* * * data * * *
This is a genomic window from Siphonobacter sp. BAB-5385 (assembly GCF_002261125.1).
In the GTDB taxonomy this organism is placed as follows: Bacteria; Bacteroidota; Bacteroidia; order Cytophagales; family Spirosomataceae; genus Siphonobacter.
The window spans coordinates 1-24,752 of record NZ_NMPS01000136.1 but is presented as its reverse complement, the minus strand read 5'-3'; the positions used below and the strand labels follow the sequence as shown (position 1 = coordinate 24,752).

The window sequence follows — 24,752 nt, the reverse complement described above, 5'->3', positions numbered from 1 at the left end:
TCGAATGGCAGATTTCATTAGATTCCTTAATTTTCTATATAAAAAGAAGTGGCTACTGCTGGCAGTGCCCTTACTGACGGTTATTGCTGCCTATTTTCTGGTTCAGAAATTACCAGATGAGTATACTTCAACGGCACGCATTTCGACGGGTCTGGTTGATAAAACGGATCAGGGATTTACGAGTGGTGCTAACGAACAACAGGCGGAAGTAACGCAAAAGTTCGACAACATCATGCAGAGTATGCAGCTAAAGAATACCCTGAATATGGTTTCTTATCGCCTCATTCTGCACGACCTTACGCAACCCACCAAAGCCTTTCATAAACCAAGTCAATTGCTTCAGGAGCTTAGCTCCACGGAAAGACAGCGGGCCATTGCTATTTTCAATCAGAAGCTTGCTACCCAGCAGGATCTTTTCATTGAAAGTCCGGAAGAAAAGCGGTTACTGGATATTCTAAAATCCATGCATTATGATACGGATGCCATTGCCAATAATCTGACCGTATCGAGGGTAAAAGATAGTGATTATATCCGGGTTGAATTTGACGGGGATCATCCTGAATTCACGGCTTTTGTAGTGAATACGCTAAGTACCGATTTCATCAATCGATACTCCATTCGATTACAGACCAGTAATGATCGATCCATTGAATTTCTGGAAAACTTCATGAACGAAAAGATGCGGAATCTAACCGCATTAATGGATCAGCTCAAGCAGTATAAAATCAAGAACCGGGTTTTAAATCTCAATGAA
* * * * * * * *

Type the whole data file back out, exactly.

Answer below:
This is a genomic window from Siphonobacter sp. BAB-5385 (assembly GCF_002261125.1).
In the GTDB taxonomy this organism is placed as follows: Bacteria; Bacteroidota; Bacteroidia; order Cytophagales; family Spirosomataceae; genus Siphonobacter.
The window spans coordinates 1-24,752 of record NZ_NMPS01000136.1 but is presented as its reverse complement, the minus strand read 5'-3'; the positions used below and the strand labels follow the sequence as shown (position 1 = coordinate 24,752).

The window sequence follows — 24,752 nt, the reverse complement described above, 5'->3', positions numbered from 1 at the left end:
TCGAATGGCAGATTTCATTAGATTCCTTAATTTTCTATATAAAAAGAAGTGGCTACTGCTGGCAGTGCCCTTACTGACGGTTATTGCTGCCTATTTTCTGGTTCAGAAATTACCAGATGAGTATACTTCAACGGCACGCATTTCGACGGGTCTGGTTGATAAAACGGATCAGGGATTTACGAGTGGTGCTAACGAACAACAGGCGGAAGTAACGCAAAAGTTCGACAACATCATGCAGAGTATGCAGCTAAAGAATACCCTGAATATGGTTTCTTATCGCCTCATTCTGCACGACCTTACGCAACCCACCAAAGCCTTTCATAAACCAAGTCAATTGCTTCAGGAGCTTAGCTCCACGGAAAGACAGCGGGCCATTGCTATTTTCAATCAGAAGCTTGCTACCCAGCAGGATCTTTTCATTGAAAGTCCGGAAGAAAAGCGGTTACTGGATATTCTAAAATCCATGCATTATGATACGGATGCCATTGCCAATAATCTGACCGTATCGAGGGTAAAAGATAGTGATTATATCCGGGTTGAATTTGACGGGGATCATCCTGAATTCACGGCTTTTGTAGTGAATACGCTAAGTACCGATTTCATCAATCGATACTCCATTCGATTACAGACCAGTAATGATCGATCCATTGAATTTCTGGAAAACTTCATGAACGAAAAGATGCGGAATCTAACCGCATTAATGGATCAGCTCAAGCAGTATAAAATCAAGAACCGGGTTTTAAATCTCAATGAA